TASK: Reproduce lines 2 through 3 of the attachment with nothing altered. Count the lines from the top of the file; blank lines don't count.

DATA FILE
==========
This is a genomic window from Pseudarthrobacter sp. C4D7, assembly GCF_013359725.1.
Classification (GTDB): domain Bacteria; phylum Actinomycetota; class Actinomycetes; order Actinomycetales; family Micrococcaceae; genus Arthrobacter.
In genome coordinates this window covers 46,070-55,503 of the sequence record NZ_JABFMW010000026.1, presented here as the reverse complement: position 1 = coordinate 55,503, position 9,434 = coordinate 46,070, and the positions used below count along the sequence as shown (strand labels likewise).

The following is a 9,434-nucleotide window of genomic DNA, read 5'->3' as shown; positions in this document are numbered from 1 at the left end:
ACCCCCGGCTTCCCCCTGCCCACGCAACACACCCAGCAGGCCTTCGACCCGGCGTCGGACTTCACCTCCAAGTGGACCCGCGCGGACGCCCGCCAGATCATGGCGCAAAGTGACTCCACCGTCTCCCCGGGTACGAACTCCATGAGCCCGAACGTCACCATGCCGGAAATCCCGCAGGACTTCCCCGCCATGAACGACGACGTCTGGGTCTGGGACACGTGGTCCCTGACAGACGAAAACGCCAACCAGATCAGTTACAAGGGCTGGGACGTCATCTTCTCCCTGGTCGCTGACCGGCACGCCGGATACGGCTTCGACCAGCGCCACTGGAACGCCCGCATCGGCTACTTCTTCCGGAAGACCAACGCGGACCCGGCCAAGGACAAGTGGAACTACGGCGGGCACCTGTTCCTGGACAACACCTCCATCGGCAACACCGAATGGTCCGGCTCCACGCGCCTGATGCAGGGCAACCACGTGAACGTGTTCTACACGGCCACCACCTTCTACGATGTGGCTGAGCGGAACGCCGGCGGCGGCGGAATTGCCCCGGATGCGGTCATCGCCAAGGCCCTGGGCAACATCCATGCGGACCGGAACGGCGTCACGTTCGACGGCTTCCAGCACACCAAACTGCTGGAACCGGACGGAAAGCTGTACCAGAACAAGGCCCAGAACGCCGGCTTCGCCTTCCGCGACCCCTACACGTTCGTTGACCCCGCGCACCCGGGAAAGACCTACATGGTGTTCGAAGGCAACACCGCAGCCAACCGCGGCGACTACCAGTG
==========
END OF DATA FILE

Classification (GTDB): domain Bacteria; phylum Actinomycetota; class Actinomycetes; order Actinomycetales; family Micrococcaceae; genus Arthrobacter.
In genome coordinates this window covers 46,070-55,503 of the sequence record NZ_JABFMW010000026.1, presented here as the reverse complement: position 1 = coordinate 55,503, position 9,434 = coordinate 46,070, and the positions used below count along the sequence as shown (strand labels likewise).